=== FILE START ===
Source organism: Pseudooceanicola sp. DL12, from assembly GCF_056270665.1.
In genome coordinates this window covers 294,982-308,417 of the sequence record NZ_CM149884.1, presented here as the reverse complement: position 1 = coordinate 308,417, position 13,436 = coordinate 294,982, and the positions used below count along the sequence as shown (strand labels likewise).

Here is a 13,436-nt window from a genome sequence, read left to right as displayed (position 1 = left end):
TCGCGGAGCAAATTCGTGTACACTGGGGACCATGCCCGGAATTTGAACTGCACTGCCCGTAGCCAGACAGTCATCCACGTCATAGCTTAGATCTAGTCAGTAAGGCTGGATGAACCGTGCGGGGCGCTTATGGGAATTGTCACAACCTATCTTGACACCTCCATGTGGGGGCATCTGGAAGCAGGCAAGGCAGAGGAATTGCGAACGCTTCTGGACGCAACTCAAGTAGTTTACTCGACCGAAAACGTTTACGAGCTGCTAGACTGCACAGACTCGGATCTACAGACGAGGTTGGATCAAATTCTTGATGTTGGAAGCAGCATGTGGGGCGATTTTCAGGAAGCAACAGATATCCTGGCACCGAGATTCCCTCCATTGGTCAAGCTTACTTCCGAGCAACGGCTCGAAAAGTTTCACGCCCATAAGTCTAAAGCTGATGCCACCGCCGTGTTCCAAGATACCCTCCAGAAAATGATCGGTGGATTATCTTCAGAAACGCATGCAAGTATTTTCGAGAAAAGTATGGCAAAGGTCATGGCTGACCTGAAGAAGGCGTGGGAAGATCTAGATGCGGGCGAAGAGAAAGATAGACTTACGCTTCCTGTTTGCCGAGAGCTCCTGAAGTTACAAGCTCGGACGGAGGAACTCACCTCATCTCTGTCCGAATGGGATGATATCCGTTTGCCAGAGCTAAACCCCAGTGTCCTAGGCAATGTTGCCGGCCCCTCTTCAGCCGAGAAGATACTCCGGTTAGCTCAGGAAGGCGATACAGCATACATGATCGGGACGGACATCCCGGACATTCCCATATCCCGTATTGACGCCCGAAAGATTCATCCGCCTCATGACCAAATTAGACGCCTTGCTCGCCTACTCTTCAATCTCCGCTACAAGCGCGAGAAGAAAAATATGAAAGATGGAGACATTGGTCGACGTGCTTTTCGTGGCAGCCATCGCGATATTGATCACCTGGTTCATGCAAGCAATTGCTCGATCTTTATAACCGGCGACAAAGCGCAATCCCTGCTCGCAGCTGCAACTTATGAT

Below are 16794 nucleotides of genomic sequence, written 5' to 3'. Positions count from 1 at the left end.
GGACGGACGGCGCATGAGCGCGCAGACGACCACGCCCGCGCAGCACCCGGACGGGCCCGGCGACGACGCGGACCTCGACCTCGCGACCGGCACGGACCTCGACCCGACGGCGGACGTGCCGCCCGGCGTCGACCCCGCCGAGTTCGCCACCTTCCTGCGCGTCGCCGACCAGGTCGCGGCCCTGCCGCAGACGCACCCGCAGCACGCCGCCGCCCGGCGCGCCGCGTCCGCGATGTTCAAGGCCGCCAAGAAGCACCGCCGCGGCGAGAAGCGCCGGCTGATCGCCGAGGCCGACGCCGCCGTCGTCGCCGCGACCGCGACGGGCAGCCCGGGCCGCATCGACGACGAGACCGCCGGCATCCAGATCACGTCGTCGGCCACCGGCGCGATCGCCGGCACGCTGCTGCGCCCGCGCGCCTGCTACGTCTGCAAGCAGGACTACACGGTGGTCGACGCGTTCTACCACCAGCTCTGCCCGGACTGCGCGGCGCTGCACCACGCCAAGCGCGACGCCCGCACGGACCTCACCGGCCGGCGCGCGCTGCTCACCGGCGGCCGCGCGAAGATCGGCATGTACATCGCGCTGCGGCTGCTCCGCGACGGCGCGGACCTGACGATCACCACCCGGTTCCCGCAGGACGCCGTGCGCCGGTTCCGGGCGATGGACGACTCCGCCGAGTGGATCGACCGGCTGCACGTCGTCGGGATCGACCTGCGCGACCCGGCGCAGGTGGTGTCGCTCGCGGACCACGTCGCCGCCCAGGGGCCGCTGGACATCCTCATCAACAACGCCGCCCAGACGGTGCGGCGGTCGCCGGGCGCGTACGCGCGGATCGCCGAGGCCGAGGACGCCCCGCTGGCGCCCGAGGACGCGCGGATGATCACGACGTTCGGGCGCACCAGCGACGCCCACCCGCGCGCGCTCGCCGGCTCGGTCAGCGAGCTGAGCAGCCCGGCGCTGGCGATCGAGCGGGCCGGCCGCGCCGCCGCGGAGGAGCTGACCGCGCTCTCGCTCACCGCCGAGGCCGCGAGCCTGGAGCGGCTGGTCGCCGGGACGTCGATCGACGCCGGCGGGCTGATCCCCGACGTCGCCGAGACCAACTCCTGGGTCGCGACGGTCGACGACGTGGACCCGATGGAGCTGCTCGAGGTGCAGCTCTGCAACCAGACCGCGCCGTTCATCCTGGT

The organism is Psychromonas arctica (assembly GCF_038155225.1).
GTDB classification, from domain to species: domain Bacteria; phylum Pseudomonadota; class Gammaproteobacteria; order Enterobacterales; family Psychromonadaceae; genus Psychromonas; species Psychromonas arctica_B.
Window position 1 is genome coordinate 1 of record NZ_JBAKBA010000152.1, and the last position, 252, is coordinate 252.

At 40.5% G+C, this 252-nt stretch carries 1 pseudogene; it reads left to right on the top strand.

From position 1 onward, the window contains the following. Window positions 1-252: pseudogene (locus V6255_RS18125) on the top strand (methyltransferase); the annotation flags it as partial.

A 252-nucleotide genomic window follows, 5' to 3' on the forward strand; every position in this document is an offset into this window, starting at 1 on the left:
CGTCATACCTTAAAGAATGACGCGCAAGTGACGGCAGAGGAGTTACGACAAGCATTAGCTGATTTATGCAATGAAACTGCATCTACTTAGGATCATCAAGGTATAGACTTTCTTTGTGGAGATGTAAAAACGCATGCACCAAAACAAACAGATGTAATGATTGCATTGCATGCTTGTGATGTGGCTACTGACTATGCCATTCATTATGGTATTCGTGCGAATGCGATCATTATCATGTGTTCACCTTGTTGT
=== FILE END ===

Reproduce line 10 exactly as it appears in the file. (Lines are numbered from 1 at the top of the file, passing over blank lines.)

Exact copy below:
At 40.5% G+C, this 252-nt stretch carries 1 pseudogene; it reads left to right on the top strand.